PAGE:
Cooper Hewitt, Smithsonian Design Museum will present “The Senses: Design Beyond Vision” exhibition, on view April 13 through Oct. 28, which examines how multisensory design amplifies everyone’s ability to receive information, explore the world, satisfy essential needs and experience joy and wonder. “The Senses” features direct sensory experiences and displays practical, innovative and exploratory products to touch, hear, see and smell. The exhibition invites visitors to encounter design with all their senses through several interactive installations, created in collaboration with contemporary designers, from a furry wall with digital sensors that play music to a scent commission by Christopher Brosius inspired by winter.
Organized by Ellen Lupton, senior curator of contemporary design, and Andrea Lipps, assistant curator of contemporary design, the exhibition includes work by more than 65 designers and teams and reveals how sensory design can solve problems and enhance life for all people, including those with sensory disabilities. Contemporary designers are experimenting with materials, exploring technology and embracing the differing needs and experiences of users, in order to heighten sensory awareness and improve daily life.
“Across all industries and disciplines, designers are avidly seeking ways to stimulate our sensory responses to solve problems of access and enrich our interactions with the world,” said Cooper Hewitt Director Caroline Baumann. “‘The Senses’ shares their discoveries and invites personal revelation of the extraordinary capacity of the senses to inform and delight. Within the inclusive environment created for the exhibition, there will be over 40 touchable objects, as well as services, such as audio and visual descriptions of the works on view, to ensure the exhibition will be welcoming to visitors of all abilities, an important step forward in our ongoing commitment to making Cooper Hewitt accessible to everyone.”
Designed to spark curiosity and wonder in every visitor, “The Senses” amplifies the intimate links between design and sensory experience. The projects on view activate touch, sound, smell, taste, sight and physical experience. A digital animation translates bird songs into bursts of color and motion. A light installation changes from cool to warm in response to visitors’ movements. Unusual vessels reveal the sonic and tactile properties of materials. Unique scents merge with materials, textures and words to build new memories and associations.
The exhibition demonstrates that by opening up to multiple sensory dimensions, designers reach a diverse range of users. Maps that can be touched as well as seen facilitate mobility and knowledge for sighted and non-sighted users. Audio devices translate sound into vibrations that can be felt on the skin. Tableware and kitchen tools use color and form to guide people living with dementia or vision loss. Each encounter with a product or installation activates the creative synergy of brain and body.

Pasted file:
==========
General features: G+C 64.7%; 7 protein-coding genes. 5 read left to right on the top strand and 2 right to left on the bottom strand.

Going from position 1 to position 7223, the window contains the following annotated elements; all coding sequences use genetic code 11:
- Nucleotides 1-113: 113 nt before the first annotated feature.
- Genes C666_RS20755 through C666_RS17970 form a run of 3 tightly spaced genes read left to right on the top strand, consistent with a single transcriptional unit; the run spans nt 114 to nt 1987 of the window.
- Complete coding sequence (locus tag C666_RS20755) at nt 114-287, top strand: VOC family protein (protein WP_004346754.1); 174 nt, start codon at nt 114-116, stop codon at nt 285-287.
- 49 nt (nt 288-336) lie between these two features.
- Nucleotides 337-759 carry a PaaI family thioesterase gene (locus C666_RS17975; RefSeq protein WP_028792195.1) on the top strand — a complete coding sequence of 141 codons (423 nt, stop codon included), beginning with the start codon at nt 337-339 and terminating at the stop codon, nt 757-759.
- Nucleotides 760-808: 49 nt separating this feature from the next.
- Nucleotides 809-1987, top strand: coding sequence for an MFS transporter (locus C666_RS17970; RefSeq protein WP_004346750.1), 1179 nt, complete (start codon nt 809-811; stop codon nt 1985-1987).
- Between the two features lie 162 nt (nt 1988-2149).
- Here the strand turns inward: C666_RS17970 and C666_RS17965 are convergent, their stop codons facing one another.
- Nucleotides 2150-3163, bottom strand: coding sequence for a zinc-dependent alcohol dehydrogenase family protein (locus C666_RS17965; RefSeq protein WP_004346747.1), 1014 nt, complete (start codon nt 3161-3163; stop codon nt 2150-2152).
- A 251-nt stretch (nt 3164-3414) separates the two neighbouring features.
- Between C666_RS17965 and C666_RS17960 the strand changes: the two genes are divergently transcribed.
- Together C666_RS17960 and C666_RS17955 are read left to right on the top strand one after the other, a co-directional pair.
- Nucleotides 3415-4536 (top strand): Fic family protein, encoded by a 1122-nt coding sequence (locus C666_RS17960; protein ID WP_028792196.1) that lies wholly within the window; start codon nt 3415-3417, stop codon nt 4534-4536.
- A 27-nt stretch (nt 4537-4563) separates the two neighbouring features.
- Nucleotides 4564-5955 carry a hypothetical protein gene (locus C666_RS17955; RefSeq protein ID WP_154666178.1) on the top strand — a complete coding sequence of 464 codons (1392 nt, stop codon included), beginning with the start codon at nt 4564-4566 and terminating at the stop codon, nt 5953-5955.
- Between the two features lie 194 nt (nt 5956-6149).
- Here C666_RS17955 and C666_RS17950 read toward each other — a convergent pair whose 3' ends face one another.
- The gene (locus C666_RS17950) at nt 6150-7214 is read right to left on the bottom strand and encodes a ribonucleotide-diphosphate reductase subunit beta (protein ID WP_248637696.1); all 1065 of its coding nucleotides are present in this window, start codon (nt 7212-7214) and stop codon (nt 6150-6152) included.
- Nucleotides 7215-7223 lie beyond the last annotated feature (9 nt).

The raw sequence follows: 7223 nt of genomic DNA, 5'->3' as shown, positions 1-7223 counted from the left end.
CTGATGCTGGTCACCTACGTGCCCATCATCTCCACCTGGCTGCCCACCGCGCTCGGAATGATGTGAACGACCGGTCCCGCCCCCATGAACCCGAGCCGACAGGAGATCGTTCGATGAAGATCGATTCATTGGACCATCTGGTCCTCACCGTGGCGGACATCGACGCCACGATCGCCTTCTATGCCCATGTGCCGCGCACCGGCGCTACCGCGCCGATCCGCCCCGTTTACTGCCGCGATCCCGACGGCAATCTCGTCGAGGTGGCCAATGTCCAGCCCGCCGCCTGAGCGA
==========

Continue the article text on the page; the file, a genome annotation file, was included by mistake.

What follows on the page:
For “The Senses,” Cooper Hewitt has developed an accessible exhibition experience that welcomes visitors of all abilities. Exhibition labels will feature key elements in braille, and a custom smartphone app will connect visitors to full-length content via text or audio. Additional accessibility features include T-coil–enabled audio devices and audio descriptions explaining the visual content of videos. The museum now offers two descriptive exhibition tours a week, in which trained museum educators describe the works on view. With “The Senses: Design Beyond Vision,” Cooper Hewitt is testing new ways to share knowledge with diverse audiences; the museum will continue to include these accessibility features in future exhibitions and programs.
On view in the third floor Barbara and Morton Mandel Design Gallery, the exhibition is organized around the following themes:
INTRODUCING THE SENSES
The exhibition opens with two interactive installations. Tactile Orchestra, created by Studio Roos Meerman and KunstLAB Arnhem, consists of a wall covered in synthetic fur. Touching the wall causes a recording of a string instrument to play; multiple users can play the full composition. Dialect for a New Era explores how scent can expand language. On six translucent pillars, a line of text describes a complex emotional state, such as “a moment of collective déjà vu.” Visitors push a button to release a unique scent and forge new connections between language and smell. The piece was designed by Frederik Duerinck and Marcel Van Brakel, Polymorf and IFF (International Flavors & Fragrances, Inc.), in collaboration with linguist Asifa Majid and perfumer Laurent Le Guernec.
Cities and neighborhoods are filled with sound. In this section, an overhead speaker will play a piece by Shared_Studios featuring sounds collected from cities and locations around the world. A special commission by Man Made Music, called Alarm Fatigue, is a 3-D acoustic experience exploring the design of improved sonic environments for hospitals. Also on view will be the Feather Fountain by artist Daniel Wurtzel, which uses aerodynamic principles to create a continuous flow of airborne feathers.